The Institute of Criminology offers a wide range of modules for the Masters programmes. Modules of especial interest to those undertaking this programme include:
Criminal Justice History considers the history of specific offences in a broad socio-political context. Offences examined will include the history of unlawful killing and the evolution of sexual offences alongside aspects of the criminal justice process.
Advanced Criminological Theory explores key theories of crime both classic and recent, including biological, psychological and sociological explanations of criminal behaviour and their potential application in the Irish context.
Crime and Punishment explores a number of central issues in criminal jurisprudence such as responsibility, culpability, harm and moral wrongdoing to deepen an understanding of the basis on which conduct is criminalised and criminal liability imposed.
International and Transnational Crime focuses on the emergence of international criminal law has emerged as a distinct body of law responding to genocide, war crimes and crimes against humanity, before considering the impact of globalisation on crime.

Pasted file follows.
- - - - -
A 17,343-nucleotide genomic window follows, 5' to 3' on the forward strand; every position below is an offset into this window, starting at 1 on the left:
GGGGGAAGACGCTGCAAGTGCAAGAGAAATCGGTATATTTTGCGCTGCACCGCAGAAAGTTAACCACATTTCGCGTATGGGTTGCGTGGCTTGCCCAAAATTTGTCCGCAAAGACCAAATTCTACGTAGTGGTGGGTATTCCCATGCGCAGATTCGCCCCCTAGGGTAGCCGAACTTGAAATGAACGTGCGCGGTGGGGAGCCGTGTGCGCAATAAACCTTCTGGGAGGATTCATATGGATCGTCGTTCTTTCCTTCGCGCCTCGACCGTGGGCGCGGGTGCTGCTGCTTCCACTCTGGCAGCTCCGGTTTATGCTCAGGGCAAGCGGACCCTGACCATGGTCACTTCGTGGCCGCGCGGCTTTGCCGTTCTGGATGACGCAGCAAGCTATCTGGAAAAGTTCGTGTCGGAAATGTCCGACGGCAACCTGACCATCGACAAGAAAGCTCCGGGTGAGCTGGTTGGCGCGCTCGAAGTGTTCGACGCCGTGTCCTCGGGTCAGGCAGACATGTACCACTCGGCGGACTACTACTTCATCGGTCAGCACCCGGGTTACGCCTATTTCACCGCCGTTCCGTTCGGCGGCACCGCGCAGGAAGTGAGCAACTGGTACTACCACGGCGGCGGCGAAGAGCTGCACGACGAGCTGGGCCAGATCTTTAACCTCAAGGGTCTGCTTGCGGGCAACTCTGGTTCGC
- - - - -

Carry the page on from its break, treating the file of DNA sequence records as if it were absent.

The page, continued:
The MSc requires the completion of 90 ECTS. The dissertation is worth 30 ECTS and there is a dissertation seminar in semester 2 for 2 hours per week with the dissertation being completed in Semester 3.
The typical enrolment for a full-time student is 3 modules in Semester 1 and 2. Although all modules are available, students on this programme usually choose from the following modules.
Click on the following link http://www.ucd.ie/students/course_search.htm
Choose the tab '2014/15 Modules'
Click on the tab 'Keyword Search'
Enter the relevant words, e.g. Human Rights or Law or the module code
Enter the relevant level, level 4 for Masters modules
Click 'Search' and the list of currently available modules will be listed below
This programme provides opportunities for those who wish to work or are already working in relevant areas, such as policing, youth justice, prisons, probation and voluntary organisations to enhance their knowledge of the field. It also provides a good platform for doctoral studies and a possible academic career in what has become an area of substantial growth in universities around the world.
We have an excellent Careers Development Centre here at UCD, designed to help you with information regarding future employment or studies. UCD hold a number of graduate events throughout the year including a dedicated law fair at which at which many of the big Law firms will be in attendance. The School of Law has a dedicated careers advisor on it’s Academic staff, Dr. Oonagh Breen, and a staff member from the careers office will be in attendance at the School of law on a number of occasions throughout the academic year. To see the full range of services offered by the careers office go to http://www.ucd.ie/careers/